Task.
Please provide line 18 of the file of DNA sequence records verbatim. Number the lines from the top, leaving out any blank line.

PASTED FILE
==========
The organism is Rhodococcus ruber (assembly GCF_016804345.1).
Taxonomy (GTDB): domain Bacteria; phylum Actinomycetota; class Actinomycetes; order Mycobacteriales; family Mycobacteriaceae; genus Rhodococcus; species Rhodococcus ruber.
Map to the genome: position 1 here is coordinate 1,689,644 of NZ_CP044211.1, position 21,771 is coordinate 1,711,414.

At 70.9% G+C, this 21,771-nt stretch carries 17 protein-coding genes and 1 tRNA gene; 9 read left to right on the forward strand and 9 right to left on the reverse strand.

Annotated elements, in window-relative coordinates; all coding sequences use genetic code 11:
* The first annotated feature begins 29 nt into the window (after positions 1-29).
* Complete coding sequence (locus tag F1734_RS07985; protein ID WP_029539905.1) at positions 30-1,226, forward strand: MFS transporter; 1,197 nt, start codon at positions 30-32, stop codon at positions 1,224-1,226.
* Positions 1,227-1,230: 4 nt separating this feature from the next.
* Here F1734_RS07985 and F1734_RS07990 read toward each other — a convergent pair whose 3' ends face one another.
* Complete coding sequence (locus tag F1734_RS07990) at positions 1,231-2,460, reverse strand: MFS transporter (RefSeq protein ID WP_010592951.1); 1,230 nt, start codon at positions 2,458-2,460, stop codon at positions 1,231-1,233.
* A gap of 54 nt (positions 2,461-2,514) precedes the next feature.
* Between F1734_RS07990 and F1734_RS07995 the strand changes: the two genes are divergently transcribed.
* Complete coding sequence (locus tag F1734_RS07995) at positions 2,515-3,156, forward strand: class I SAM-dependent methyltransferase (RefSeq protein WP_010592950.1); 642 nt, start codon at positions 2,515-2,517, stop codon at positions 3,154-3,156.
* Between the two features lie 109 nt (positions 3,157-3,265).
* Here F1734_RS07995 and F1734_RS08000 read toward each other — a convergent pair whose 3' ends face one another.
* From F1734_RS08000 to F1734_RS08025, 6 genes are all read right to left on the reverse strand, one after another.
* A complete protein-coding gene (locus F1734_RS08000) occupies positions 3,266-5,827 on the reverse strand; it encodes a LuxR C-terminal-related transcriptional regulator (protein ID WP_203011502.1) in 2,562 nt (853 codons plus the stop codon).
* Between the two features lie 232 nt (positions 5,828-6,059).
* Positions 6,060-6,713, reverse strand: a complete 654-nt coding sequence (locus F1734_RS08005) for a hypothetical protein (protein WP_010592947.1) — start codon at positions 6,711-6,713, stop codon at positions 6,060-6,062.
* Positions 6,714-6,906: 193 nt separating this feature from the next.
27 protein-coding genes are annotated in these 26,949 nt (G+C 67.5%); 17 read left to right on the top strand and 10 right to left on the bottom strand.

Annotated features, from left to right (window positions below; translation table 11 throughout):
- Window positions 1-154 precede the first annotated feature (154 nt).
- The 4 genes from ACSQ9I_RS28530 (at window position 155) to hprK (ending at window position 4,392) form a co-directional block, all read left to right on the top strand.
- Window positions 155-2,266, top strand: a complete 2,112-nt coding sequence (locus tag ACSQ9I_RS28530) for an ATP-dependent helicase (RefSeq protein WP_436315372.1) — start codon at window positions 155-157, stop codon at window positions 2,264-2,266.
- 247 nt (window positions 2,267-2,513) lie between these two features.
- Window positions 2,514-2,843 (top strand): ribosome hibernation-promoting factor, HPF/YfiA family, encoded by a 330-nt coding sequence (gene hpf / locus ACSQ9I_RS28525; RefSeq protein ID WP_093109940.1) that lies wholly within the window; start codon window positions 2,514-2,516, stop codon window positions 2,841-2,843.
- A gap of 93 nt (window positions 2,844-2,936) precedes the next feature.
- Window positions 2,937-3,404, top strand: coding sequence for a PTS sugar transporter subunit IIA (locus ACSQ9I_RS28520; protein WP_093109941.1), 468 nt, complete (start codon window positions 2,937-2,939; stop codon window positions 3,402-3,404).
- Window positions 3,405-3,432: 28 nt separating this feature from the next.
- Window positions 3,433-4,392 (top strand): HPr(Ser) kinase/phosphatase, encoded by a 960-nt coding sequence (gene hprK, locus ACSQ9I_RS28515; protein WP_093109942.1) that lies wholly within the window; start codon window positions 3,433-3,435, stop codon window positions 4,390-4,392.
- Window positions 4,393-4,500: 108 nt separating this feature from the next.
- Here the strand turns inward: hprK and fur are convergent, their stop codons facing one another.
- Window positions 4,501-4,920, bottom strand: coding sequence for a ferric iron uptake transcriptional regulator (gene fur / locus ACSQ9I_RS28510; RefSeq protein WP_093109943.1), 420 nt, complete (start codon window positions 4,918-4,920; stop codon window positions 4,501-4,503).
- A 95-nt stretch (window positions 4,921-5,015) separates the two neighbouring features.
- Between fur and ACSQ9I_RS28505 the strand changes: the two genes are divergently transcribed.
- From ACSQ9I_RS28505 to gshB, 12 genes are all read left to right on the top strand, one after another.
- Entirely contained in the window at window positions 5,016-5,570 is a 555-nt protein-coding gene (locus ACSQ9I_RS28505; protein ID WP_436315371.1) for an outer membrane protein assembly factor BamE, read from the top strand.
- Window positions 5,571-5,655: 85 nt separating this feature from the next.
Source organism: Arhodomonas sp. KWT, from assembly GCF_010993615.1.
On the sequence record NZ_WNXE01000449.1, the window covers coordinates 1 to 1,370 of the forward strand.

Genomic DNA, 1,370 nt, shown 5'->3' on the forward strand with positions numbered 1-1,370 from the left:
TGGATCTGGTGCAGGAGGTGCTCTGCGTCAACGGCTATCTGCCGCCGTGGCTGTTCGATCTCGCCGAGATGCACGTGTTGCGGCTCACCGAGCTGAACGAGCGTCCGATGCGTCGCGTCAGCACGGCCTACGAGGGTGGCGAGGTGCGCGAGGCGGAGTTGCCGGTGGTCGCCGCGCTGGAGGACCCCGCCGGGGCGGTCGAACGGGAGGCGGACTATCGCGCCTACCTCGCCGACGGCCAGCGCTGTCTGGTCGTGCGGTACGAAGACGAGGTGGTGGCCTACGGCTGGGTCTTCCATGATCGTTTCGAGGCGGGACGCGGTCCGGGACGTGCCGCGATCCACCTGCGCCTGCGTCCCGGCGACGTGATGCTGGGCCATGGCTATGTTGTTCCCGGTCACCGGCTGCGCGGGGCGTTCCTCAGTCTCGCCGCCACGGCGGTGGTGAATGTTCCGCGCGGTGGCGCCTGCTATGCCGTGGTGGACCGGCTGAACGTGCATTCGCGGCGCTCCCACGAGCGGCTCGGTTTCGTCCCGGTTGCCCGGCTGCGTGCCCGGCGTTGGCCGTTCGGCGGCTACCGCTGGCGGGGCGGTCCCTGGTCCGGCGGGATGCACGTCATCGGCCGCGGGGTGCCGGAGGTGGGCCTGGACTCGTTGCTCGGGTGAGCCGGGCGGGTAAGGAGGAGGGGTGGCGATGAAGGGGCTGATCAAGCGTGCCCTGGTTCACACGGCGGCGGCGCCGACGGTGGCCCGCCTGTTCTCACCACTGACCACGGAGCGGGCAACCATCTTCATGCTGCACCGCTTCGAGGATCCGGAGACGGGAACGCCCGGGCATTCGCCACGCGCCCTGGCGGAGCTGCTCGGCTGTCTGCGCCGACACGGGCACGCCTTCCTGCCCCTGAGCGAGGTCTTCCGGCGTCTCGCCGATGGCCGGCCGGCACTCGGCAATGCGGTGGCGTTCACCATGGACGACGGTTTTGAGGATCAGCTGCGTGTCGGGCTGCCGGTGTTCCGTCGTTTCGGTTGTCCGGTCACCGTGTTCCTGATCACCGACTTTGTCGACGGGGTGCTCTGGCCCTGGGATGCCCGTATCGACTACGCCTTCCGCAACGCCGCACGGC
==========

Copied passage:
* Between the two features lie 232 nt (positions 5,828-6,059).